The significance of Terence’s work for the Department was threefold. First Terence was arguably the first true environmental psychologist in the UK and, having become Head of Department at Surrey, he gathered around him most of the other leading environmental psychologists in the country, thereby establishing Surrey’s pre-eminent international reputation in this area. Second, because of the nature of his research and interests, this laid the foundation for one of the most enduring facets of Surrey’s identity and reputation, its emphasis (across a number of sub-disciplinary areas) on applied and policy-oriented research for government and industry. And third, by extension, he saw that government and industry were largely untapped sources of research funding, especially by psychologists. So in the 1980s and later, Surrey Psychology’s research income from non-Research Councils was probably the highest of any psychology department in the country.
Within a few years of his appointment as Head of Department in 1971, Terence made several crucial appointments which established the culture and image of the Department that was to persist for several decades. These staff included David Canter, Lionel Haward, Harry McGurk, Ian Davies, and a little later, Glynis Breakwell – each representing different streams of psychology that were to grow into significant areas of research and teaching activity. Alongside each of these were other members of staff who helped build the research reputation of one of the UKs youngest psychology departments. Because of Terence’s own research interests, it was perhaps not surprising that many of his first appointments were psychologists who could see the advantages of working outside as well as inside the laboratory, especially when undertaking research that would be ‘useful and useable’ (Solesbury, 2001) for policy-makers and real-world application.
Since Terence Lee was appointed the first Head of Department, there have been seven further Heads of Department and one Head of School. In 2016, the University saw yet another re-organisation and the department was mutated into a School of Psychology having moved from the Faculty of Arts and Human Sciences to the Faculty of Health and Medical Sciences (FHMS). Professor Derek Moore, who was previously Director of the Institute for Research in Child Development at the University of East London, moved to Guildford to take up the post as the Head of the School of Psychology. Derek had trained at the Institute of Psychiatry, Kings (MSc Biostatistics), University College, London (PhD, Psychology) and was a researcher at the MRC Child Psychiatry Unit, Institute of Psychiatry; the Developmental Psychopathology Research Unit, University College London; the Centre for Human Development and Learning, Open University before becoming a Lecturer, Reader and Professor at the university of East London.
Although now a School of Psychology, it was decided to create two sub-divisions, the Department of Psychological Sciences, headed by Paul Sowden, and the Department of Psychological Intervention, led by Mary John.
While never the Head of Department, this list would be incomplete without the inclusion of Nick Emler, who moved to Surrey in 2002 and was appointed Dean of the Faculty of Arts and Human Sciences until August 2010.
Department of Psychology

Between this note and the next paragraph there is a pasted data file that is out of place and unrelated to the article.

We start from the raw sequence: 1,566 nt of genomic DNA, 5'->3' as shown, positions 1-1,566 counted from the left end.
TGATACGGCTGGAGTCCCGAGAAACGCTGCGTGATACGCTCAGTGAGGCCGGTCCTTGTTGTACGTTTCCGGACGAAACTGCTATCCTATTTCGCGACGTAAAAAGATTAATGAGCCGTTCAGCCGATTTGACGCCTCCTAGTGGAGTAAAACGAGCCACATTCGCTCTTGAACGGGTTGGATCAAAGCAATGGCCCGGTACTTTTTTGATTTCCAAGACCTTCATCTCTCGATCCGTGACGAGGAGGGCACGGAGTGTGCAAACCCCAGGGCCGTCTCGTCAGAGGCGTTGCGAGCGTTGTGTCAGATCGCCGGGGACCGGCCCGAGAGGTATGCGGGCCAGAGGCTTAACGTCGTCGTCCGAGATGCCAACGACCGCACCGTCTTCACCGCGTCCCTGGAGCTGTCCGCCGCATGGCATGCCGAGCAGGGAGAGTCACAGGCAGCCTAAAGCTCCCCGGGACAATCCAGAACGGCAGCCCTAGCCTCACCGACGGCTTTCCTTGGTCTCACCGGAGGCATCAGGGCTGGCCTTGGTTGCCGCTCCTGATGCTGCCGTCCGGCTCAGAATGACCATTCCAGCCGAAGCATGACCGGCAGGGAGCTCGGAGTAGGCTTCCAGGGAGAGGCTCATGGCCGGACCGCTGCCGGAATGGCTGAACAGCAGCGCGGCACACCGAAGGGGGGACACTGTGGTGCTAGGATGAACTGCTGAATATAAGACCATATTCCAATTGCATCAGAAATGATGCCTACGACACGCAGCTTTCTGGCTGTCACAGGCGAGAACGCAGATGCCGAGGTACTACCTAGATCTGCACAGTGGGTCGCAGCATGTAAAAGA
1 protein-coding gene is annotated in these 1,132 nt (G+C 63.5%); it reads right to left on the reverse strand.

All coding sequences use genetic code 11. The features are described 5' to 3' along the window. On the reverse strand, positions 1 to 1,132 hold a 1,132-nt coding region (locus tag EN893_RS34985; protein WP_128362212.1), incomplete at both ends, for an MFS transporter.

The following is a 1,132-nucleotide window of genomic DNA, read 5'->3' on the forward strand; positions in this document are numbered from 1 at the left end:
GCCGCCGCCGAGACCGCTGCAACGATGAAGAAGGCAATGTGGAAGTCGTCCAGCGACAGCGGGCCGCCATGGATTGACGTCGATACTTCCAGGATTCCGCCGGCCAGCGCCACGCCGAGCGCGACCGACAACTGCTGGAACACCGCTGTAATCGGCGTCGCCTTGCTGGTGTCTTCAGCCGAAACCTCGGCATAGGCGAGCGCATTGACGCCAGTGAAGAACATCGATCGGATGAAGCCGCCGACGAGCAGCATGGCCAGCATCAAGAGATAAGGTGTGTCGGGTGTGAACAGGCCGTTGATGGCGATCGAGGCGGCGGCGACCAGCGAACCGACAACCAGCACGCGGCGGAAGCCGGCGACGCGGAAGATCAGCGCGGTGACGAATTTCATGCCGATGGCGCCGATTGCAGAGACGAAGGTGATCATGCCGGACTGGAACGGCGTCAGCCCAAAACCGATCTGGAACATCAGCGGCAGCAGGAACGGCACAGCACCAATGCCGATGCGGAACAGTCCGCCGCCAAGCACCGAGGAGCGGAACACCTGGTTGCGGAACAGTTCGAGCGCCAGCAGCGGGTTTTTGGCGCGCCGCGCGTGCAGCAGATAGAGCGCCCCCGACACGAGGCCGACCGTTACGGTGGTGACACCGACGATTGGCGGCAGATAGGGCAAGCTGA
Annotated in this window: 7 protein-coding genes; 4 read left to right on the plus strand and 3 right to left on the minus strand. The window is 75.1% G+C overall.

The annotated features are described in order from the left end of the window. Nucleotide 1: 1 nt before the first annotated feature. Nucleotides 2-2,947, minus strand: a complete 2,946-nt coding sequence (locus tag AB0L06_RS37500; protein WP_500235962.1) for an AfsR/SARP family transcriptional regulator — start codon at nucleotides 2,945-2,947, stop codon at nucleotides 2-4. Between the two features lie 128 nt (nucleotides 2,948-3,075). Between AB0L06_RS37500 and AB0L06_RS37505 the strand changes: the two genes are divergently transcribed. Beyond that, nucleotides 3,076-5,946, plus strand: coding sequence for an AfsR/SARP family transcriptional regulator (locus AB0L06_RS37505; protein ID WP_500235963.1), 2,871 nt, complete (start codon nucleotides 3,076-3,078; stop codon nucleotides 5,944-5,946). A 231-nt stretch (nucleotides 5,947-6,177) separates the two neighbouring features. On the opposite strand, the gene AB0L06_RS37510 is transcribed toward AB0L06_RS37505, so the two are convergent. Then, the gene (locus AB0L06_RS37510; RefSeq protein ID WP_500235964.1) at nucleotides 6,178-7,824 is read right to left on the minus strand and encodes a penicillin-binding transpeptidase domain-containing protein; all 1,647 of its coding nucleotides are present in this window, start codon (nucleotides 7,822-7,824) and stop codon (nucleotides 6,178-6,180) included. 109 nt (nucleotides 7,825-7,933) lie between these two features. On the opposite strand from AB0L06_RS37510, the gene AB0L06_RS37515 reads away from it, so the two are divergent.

Terence Lee 1971-1987 (Pro Vice Chancellor)
David Canter 1987-90
Glynis Breakwell 1990-1995 (1994-95 Pro Vice-Chancellor (Staff Development and Continuing Education); 1995-2001 Head of School of Human Sciences)
Ian Davies 1995-2000
Chris Fife-Schaw 2000-2005
Jennifer Brown 2005-2008
Annette Sterr 2008-2011
Chris Fife-Shaw 2011-2012
Peter Hegarty 2012-2015
Derek Moore 2015 – present
School of Psychology
Department of Psychological Sciences
Department of Psychological Intervention
Dean, Faculty of Arts and Human Sciences
Nick Emler 2002 – 2010
Booth, C. (1903). Life and Labour of the People in London. Macmillan and Company, limited.
Bulmer, M. (1982). The uses of social research: Social investigation in public policy-making. Allen & Unwin London.
Empson, J. (2012). Hetta and William: a memoir of a bohemian marriage. Bloomington, IN: Authorhouse.
Lee, T. (1968). Urban neighbourhood as a socio-spatial schema. Human Relations, 21(3), 241–267.
Lord Rothschild. (1971). The Rothschild Report: A Framework for Government Research and Development. London: HMSO.
Solesbury, W. (2001). Evidence based policy: Whence it came and where it’s going (ESRC UK Centre for Evidence Based Policy and Practice No. Working Paper 1). Queen Mary, University of London.
2016 marked the 50th anniversary of the University of Surrey.
While the School of Psychology is just a few years younger, we have taken the occasion to look back over the history of the School in order to provide an account of its early history, and those who established psychology at Surrey and gave it its particular characteristics. There is no doubt that Surrey Psychology had a specific identity born of its early appointments and philosophy as well as significant changes in the priorities of government, research councils, higher education and the psychology profession over the past five decades, both nationally and internationally. The legacy of this lives on through individual members of staff, through our teaching programmes, through our research interests, and the philosophy that drives our day-to-day activities and practices. But new appointments over recent decades have created new identities and traditions. We have been particularly fortunate – like many psychology departments and universities throughout the UK – to attract colleagues from across continental Europe and beyond. This has enhanced our international presence and collaborations, and made for a vibrant intellectual community.
There are various ways of writing history.